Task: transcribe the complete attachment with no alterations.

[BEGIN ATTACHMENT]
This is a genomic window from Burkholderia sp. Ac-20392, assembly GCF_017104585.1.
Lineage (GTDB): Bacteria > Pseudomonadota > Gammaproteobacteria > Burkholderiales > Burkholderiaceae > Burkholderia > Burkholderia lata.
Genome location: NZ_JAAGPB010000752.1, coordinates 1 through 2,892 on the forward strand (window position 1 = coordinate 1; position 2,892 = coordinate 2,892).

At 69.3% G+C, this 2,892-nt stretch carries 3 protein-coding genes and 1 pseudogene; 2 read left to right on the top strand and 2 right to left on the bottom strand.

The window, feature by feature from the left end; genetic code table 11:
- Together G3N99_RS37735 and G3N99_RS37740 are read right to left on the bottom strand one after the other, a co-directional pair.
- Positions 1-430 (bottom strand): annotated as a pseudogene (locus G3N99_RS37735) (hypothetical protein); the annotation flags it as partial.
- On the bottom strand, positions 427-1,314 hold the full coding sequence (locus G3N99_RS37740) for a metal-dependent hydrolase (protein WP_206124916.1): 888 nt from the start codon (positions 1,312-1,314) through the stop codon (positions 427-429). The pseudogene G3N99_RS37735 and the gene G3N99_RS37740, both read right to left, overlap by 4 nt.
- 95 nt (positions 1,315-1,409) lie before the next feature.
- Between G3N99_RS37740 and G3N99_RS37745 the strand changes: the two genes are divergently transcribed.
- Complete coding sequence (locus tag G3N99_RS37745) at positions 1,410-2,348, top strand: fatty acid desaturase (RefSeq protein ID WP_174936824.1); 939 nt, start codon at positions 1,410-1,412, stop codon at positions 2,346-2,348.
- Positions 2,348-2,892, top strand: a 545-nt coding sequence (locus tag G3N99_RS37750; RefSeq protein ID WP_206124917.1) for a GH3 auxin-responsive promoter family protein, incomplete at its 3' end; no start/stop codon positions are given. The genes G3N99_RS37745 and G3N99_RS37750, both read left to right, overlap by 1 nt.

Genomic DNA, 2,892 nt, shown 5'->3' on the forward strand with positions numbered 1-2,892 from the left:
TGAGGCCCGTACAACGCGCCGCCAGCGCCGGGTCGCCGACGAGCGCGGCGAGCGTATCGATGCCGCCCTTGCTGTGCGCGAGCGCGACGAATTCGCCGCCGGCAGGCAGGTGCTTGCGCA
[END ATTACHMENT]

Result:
This is a genomic window from Burkholderia sp. Ac-20392, assembly GCF_017104585.1.
Lineage (GTDB): Bacteria > Pseudomonadota > Gammaproteobacteria > Burkholderiales > Burkholderiaceae > Burkholderia > Burkholderia lata.
Genome location: NZ_JAAGPB010000752.1, coordinates 1 through 2,892 on the forward strand (window position 1 = coordinate 1; position 2,892 = coordinate 2,892).

At 69.3% G+C, this 2,892-nt stretch carries 3 protein-coding genes and 1 pseudogene; 2 read left to right on the top strand and 2 right to left on the bottom strand.

The window, feature by feature from the left end; genetic code table 11:
- Together G3N99_RS37735 and G3N99_RS37740 are read right to left on the bottom strand one after the other, a co-directional pair.
- Positions 1-430 (bottom strand): annotated as a pseudogene (locus G3N99_RS37735) (hypothetical protein); the annotation flags it as partial.
- On the bottom strand, positions 427-1,314 hold the full coding sequence (locus G3N99_RS37740) for a metal-dependent hydrolase (protein WP_206124916.1): 888 nt from the start codon (positions 1,312-1,314) through the stop codon (positions 427-429). The pseudogene G3N99_RS37735 and the gene G3N99_RS37740, both read right to left, overlap by 4 nt.
- 95 nt (positions 1,315-1,409) lie before the next feature.
- Between G3N99_RS37740 and G3N99_RS37745 the strand changes: the two genes are divergently transcribed.
- Complete coding sequence (locus tag G3N99_RS37745) at positions 1,410-2,348, top strand: fatty acid desaturase (RefSeq protein ID WP_174936824.1); 939 nt, start codon at positions 1,410-1,412, stop codon at positions 2,346-2,348.
- Positions 2,348-2,892, top strand: a 545-nt coding sequence (locus tag G3N99_RS37750; RefSeq protein ID WP_206124917.1) for a GH3 auxin-responsive promoter family protein, incomplete at its 3' end; no start/stop codon positions are given. The genes G3N99_RS37745 and G3N99_RS37750, both read left to right, overlap by 1 nt.

Genomic DNA, 2,892 nt, shown 5'->3' on the forward strand with positions numbered 1-2,892 from the left:
TGAGGCCCGTACAACGCGCCGCCAGCGCCGGGTCGCCGACGAGCGCGGCGAGCGTATCGATGCCGCCCTTGCTGTGCGCGAGCGCGACGAATTCGCCGCCGGCAGGCAGGTGCTTGCGCA